Watching the Daily Show with Jon Stewart yesterday, I was shocked to learn that one of the co-advisers to both Clinton’s and now Obama’s science and technology team was being interviewed. Harold Varmus, a distinguished scientist was introduced on the interview segment of the show, which you can watch here, and discussed the various intricacies and complications posed by balancing pure science with lobbying for government funds. One of the points he made was quite profound: “Some of the most important advances come from the part of medical science that nobody is an advocate for: doing basic science and learning how things work.” It got me thinking – without the pressures of government for results in specific areas, and fast, how might scientific research be changed with a set of funds that could be allocated anywhere. Of course, this is not realistic in anyway, but it is some food for thought; by removing the restrictions on where the money went, it is very possible that scientific progress could balloon.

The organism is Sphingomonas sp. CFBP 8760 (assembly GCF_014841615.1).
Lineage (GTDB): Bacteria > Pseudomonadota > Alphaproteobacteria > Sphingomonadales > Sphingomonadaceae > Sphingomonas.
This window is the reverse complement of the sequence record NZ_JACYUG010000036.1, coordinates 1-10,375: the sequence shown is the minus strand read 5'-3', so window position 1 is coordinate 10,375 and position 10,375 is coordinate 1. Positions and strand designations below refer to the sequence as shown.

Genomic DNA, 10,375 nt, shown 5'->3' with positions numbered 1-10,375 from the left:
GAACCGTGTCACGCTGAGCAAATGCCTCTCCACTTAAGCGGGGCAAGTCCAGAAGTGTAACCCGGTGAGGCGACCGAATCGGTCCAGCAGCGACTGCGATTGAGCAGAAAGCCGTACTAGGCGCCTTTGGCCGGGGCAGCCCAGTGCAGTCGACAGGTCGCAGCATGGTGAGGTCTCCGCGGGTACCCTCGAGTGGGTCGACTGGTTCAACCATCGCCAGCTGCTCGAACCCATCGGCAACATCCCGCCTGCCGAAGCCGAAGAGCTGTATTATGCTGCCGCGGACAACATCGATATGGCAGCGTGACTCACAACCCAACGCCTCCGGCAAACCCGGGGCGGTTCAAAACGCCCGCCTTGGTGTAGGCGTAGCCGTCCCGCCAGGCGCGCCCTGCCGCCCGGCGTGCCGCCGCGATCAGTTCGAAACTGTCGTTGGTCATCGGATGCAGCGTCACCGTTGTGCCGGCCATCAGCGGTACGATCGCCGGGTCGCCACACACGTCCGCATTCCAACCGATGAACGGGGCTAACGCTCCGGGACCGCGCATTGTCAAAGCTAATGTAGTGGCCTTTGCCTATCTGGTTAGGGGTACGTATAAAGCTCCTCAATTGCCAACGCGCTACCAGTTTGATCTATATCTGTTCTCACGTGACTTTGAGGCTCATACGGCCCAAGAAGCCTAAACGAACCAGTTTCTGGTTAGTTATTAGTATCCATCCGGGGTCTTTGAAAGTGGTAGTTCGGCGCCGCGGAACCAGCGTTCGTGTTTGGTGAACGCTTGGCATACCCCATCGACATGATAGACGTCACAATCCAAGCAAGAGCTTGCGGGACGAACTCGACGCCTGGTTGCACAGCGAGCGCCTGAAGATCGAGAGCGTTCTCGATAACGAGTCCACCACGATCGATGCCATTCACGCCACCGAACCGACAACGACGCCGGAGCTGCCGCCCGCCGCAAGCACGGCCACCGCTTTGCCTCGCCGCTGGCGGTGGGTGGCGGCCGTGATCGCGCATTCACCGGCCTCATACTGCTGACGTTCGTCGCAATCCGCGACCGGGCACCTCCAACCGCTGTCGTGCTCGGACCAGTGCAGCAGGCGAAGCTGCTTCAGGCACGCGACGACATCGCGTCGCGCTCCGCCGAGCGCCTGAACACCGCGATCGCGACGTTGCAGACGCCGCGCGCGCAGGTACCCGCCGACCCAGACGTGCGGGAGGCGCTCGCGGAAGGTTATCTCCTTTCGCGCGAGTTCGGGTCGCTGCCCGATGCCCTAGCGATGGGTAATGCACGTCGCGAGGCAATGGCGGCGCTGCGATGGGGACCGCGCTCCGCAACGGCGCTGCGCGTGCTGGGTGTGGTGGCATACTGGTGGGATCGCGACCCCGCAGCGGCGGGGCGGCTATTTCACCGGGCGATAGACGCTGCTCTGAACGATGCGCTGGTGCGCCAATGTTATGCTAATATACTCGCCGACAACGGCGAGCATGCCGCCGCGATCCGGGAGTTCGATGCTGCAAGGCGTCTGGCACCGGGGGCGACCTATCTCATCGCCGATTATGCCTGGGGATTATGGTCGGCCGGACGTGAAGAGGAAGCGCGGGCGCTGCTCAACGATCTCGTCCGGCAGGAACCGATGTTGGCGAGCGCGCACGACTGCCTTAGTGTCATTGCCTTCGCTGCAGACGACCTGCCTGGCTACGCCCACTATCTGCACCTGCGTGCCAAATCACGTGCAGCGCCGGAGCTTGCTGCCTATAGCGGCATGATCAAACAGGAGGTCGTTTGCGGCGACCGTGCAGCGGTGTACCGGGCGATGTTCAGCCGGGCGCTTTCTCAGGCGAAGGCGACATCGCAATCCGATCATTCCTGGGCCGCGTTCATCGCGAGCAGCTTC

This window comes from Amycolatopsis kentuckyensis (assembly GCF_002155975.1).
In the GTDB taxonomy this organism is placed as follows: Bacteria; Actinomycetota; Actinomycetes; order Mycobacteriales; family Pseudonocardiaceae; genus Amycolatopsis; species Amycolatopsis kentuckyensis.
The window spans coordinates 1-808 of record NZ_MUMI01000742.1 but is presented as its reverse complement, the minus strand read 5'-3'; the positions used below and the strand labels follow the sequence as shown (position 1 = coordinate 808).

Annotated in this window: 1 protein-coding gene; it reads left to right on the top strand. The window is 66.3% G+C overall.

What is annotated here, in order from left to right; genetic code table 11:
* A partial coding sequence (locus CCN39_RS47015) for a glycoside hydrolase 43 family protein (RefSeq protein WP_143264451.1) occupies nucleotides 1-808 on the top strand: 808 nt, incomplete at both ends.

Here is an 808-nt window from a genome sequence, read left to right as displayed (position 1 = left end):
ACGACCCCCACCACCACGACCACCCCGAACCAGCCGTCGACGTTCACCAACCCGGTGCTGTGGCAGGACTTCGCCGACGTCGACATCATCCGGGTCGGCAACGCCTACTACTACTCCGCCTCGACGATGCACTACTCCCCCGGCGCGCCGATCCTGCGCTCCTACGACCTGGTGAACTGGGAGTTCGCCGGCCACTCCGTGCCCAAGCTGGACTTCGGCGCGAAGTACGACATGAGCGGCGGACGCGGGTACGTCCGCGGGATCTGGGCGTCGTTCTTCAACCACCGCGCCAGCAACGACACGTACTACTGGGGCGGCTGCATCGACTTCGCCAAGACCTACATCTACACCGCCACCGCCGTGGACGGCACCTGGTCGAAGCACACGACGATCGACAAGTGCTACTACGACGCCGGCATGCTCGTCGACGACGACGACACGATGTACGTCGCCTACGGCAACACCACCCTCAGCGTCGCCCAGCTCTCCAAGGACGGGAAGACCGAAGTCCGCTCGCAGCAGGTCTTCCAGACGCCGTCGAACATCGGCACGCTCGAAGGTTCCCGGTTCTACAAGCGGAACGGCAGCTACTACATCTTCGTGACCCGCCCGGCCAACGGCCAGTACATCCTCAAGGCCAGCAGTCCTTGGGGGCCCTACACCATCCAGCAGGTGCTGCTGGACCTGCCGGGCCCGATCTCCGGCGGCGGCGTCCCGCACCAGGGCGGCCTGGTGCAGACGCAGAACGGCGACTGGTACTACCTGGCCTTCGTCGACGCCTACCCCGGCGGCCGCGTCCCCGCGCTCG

Perhaps even more interesting was the bit about the need for political savvy to get anywhere in terms of funding for government projects. It is somewhat ironic that the men with the degrees in science need to also learn the political machine, years after they’ve left school. (It’s almost as ironic as Varmus’ switch from English lit to med school). Without money, there is no research, and without research, there is no progress, leading to stagnation of society, economy, and growth. Science is perhaps the one way out of the mess we have gotten ourselves in – global warming, energy issues, environmental damage, human diseases; the list goes on. The situation the world economy is in now is not an encouraging sign that science will get all the funding it needs. Now, more than ever, we are going to need that ironic mix of political and laboratory science if the younger generations are to see a world even remotely similar to today's.